The polar vortex is a meteorological phenomenon that took on a new and foreboding meaning this past winter. However, the vortex itself is nothing new. It’s an area of low pressure over the North Pole where very cold air circulates. On occasion, parts of this mass can break off and head southward.

With a big mass of cold air making its way from Canada, the Upper Peninsula is currently in the midst of a weather pattern similar to that of this winter’s unpleasantly brisk days. However, there’s no reason to break out the winter coats just yet.

“Yes, it’s going to be cool across Upper Michigan for the next couple of days,” National Weather Service meteorologist Matt Zika said. “We may get close to having a few record low high temperatures during the day on Tuesday in some areas, which means temperatures may only be in the 50s. That type of weather we’d expect more in October than, obviously, the middle of July, but from what we’re used to seeing and how cool it’s been the early part of the spring and early summer, it’s nothing that’s going to be really crazy or earth-shattering.”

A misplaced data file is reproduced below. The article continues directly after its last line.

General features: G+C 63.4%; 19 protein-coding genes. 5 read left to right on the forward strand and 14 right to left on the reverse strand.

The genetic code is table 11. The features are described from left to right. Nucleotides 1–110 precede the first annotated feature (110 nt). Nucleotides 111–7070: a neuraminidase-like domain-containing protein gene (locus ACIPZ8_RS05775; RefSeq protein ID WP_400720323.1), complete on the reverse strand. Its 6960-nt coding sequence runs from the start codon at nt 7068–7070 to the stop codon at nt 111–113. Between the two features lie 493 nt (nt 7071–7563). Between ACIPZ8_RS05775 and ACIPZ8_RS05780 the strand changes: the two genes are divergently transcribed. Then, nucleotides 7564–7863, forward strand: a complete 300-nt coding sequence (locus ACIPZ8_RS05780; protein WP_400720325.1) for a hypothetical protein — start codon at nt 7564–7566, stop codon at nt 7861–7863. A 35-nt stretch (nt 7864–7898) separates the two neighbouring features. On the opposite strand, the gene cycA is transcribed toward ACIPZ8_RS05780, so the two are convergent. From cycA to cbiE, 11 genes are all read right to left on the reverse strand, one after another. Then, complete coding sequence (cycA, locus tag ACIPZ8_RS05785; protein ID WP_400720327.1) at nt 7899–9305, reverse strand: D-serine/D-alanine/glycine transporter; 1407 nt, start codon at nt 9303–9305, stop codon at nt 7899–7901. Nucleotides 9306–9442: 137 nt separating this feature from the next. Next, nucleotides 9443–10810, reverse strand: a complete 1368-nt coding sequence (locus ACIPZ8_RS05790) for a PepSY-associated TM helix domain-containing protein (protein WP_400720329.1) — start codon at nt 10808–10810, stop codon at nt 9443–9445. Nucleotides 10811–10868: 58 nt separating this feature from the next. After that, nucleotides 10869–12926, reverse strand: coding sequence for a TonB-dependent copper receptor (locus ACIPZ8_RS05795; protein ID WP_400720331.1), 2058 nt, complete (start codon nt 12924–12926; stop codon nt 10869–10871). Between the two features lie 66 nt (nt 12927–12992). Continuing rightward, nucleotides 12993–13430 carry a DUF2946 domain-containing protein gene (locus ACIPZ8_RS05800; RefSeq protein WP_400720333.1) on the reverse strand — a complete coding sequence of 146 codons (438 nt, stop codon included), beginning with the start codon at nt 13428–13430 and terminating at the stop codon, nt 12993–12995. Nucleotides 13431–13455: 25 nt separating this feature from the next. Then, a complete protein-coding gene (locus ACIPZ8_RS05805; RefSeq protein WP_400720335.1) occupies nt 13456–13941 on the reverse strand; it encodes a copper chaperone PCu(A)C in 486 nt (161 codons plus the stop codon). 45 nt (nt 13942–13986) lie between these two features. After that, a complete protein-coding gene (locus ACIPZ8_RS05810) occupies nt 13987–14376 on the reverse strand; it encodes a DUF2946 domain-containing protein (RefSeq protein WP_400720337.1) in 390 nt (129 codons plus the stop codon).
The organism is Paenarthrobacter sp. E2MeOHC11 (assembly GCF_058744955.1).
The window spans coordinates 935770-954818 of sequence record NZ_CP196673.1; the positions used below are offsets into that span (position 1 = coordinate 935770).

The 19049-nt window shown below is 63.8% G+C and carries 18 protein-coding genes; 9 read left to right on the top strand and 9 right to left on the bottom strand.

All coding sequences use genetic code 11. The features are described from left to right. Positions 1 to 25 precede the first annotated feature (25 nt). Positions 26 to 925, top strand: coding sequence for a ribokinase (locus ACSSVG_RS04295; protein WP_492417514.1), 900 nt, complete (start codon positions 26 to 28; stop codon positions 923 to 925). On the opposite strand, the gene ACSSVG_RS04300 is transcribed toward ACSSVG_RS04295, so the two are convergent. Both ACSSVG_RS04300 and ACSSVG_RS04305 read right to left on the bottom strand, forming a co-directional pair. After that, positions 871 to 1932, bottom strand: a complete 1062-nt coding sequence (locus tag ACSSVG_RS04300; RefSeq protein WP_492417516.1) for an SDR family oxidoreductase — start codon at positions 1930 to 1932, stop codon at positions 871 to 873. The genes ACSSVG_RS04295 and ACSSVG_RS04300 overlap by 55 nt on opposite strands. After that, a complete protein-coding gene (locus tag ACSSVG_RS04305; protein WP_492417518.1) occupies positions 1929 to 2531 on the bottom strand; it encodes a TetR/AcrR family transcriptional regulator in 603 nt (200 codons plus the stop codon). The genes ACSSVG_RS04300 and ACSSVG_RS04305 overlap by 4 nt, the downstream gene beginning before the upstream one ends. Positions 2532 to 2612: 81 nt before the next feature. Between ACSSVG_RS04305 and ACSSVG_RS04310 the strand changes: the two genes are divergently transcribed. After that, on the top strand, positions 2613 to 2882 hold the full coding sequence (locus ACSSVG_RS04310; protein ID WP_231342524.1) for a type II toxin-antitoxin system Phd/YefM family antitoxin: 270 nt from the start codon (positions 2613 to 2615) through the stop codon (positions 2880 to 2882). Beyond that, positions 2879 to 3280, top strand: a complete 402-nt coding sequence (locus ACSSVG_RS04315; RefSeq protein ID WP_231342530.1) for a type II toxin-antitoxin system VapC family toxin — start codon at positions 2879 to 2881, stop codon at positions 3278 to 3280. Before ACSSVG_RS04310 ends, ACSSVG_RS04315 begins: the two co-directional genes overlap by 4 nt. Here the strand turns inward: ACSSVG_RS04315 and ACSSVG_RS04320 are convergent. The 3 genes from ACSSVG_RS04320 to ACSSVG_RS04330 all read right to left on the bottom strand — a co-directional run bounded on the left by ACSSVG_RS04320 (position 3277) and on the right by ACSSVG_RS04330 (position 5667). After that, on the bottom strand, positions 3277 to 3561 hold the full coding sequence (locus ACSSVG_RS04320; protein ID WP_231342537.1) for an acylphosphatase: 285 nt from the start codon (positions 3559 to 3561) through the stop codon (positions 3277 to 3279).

Temperatures will begin to drop Monday night and continue to be chilly into Wednesday, but sufficient cloud cover and breeze should prevent any widespread freeze or frost. Lake Superior has also had a significant impact on lakeshore temperatures throughout the spring and summer.

“It may start out nice and mild early in the morning, but once the lake breeze comes in in the afternoon, temperatures are back into the 50s near the shore, and that’s because water temperatures on Lake Superior are still well below normal for this time of year,” Zika added.

Wild and dangerous weather has been making it’s way across the country this week, but it appears that the U.P. will stay relatively calm, if not a little colder than usual.